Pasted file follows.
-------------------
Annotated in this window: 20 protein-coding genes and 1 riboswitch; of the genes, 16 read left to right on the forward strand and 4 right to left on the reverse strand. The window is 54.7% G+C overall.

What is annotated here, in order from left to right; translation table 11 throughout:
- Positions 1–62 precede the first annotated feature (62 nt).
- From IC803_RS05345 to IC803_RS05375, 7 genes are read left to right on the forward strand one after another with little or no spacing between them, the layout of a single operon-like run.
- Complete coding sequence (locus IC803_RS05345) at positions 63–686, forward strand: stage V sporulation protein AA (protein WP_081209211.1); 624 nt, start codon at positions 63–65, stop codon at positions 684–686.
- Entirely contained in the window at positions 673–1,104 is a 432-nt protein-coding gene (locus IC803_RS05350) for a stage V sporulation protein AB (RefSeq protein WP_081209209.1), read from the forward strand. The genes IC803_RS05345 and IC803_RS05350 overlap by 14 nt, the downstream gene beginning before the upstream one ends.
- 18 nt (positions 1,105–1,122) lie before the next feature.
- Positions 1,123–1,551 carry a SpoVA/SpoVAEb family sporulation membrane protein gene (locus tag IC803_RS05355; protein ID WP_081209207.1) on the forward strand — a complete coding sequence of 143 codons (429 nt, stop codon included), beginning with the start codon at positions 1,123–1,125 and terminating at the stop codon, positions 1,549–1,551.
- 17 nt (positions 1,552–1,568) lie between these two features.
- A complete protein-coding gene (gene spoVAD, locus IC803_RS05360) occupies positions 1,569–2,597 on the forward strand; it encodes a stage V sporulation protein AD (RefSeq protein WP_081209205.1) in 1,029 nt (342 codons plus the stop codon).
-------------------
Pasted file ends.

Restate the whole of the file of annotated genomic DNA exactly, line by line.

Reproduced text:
Annotated in this window: 20 protein-coding genes and 1 riboswitch; of the genes, 16 read left to right on the forward strand and 4 right to left on the reverse strand. The window is 54.7% G+C overall.

What is annotated here, in order from left to right; translation table 11 throughout:
- Positions 1–62 precede the first annotated feature (62 nt).
- From IC803_RS05345 to IC803_RS05375, 7 genes are read left to right on the forward strand one after another with little or no spacing between them, the layout of a single operon-like run.
- Complete coding sequence (locus IC803_RS05345) at positions 63–686, forward strand: stage V sporulation protein AA (protein WP_081209211.1); 624 nt, start codon at positions 63–65, stop codon at positions 684–686.
- Entirely contained in the window at positions 673–1,104 is a 432-nt protein-coding gene (locus IC803_RS05350) for a stage V sporulation protein AB (RefSeq protein WP_081209209.1), read from the forward strand. The genes IC803_RS05345 and IC803_RS05350 overlap by 14 nt, the downstream gene beginning before the upstream one ends.
- 18 nt (positions 1,105–1,122) lie before the next feature.
- Positions 1,123–1,551 carry a SpoVA/SpoVAEb family sporulation membrane protein gene (locus tag IC803_RS05355; protein ID WP_081209207.1) on the forward strand — a complete coding sequence of 143 codons (429 nt, stop codon included), beginning with the start codon at positions 1,123–1,125 and terminating at the stop codon, positions 1,549–1,551.
- 17 nt (positions 1,552–1,568) lie between these two features.
- A complete protein-coding gene (gene spoVAD, locus IC803_RS05360) occupies positions 1,569–2,597 on the forward strand; it encodes a stage V sporulation protein AD (RefSeq protein WP_081209205.1) in 1,029 nt (342 codons plus the stop codon).